No regrets. But man, I have to say I kind of like that different slant on it. Maybe I’ll make an alternate mix along those lines so they’ve got something to tack on as a bonus track when the after-we’re-gone reissue starts making the rounds.
I don’t know if this is still my favourite Joshua Jesty song. There are a lot of contenders vying for the top spot. But it’s probably still the one that speaks to me the loudest.
Ron was here earlier today to lay down a few things. It’s always a treat to hear that fella in my headphones.
The last time Ron came over to record, he played the Takamine guitar he’s had forever on all but one of the songs we recorded. I think it’s an EF341SC? I’m not positive, but that’s what it looks like.
I’m pretty sure that was the first time it was ever brought into the studio. It’s always been more of a gigging and songwriting guitar. The thing is a beast. When I caught Ron playing with Kelly Hoppe at Taloola, I was convinced he was hiding a small amp somewhere. No way could a dreadnought — with a cutaway, even — put out that kind of volume without a little help.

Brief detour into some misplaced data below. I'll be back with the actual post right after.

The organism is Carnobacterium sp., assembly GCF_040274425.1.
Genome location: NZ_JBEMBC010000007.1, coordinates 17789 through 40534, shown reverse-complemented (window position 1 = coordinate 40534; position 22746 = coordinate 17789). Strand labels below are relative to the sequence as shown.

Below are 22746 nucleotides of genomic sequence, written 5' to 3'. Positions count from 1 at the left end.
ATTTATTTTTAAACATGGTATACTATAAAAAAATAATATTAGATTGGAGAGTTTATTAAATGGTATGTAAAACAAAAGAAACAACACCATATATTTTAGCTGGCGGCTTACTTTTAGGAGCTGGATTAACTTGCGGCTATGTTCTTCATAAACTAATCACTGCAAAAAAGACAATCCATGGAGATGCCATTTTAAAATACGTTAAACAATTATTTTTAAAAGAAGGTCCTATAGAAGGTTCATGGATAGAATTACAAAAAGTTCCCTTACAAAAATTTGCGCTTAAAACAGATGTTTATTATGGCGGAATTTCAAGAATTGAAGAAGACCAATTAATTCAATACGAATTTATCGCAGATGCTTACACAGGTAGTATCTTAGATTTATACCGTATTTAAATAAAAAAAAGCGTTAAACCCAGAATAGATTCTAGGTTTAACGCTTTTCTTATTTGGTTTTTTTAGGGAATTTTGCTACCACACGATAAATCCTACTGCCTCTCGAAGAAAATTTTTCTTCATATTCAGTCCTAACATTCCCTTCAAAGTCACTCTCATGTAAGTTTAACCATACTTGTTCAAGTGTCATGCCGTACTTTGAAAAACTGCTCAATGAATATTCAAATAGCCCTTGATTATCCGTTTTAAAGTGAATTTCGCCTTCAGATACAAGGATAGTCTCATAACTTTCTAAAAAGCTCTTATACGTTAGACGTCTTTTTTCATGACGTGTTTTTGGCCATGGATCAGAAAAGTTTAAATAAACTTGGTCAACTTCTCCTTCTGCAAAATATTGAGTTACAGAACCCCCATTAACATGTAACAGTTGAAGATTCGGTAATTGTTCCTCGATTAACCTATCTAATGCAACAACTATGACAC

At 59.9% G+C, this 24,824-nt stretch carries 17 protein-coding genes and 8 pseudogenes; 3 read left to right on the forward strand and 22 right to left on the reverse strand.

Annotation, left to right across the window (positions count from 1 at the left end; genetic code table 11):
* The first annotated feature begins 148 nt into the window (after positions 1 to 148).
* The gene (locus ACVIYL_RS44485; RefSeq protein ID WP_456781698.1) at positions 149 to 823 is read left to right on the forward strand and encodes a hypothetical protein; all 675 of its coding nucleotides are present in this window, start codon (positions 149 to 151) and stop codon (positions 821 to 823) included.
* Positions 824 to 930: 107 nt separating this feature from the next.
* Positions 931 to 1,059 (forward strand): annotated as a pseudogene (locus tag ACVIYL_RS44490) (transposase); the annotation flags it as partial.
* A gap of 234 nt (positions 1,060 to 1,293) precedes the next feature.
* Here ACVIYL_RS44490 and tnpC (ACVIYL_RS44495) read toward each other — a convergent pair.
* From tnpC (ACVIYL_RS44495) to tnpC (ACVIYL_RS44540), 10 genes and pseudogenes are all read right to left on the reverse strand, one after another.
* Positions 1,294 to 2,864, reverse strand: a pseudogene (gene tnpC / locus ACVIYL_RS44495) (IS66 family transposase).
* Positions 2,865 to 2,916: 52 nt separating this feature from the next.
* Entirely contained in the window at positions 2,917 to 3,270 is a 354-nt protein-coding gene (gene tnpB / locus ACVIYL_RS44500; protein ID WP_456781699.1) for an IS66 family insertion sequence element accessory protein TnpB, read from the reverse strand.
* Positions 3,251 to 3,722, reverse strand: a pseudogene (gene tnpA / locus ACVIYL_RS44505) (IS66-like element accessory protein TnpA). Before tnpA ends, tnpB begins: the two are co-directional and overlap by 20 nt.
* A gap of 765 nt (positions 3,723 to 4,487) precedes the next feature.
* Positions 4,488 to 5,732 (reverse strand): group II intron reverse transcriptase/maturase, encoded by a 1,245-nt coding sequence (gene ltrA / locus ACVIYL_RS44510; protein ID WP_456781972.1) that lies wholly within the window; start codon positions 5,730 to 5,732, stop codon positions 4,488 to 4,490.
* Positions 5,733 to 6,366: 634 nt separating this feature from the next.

I was wrong. There was no amp. Just an axe with a lot of love to give.
With a few mics in front of it, the Takamine almost seems to morph into a different guitar. There’s some nice natural compression happening when Ron digs in a bit. It’s bright, but not in a bad way. It’ll retain a nice amount of punch no matter how dense a mix might get. That’s a valuable quality for a guitar to have.
This time Ron played my old Gibson LG-2. He’s got such a distinctive way of playing guitar, he’s going to sound like himself no matter what, but it’s interesting to hear the different personalities of the two instruments. I think they play well together, even if they haven’t found themselves both being played in the same song.
We’ve got seven and-a-half songs in the can now. Two and-a-half more and I can get to work on figuring out what shirts and shoes they want to wear. I’m looking forward to it. This album is going to have a pretty different feel to it from Tobacco Fields, but the songs are great, and Ron’s great. So if I don’t screw it up, the end result should be…triple-great.
Here are a few pictures I took.
The music video as an art form is far from dead. There are plenty of people out there creating compelling things full of imagery that encourages thought and stirs the emotions. But these are sad days for television as a medium for the transmission of music videos.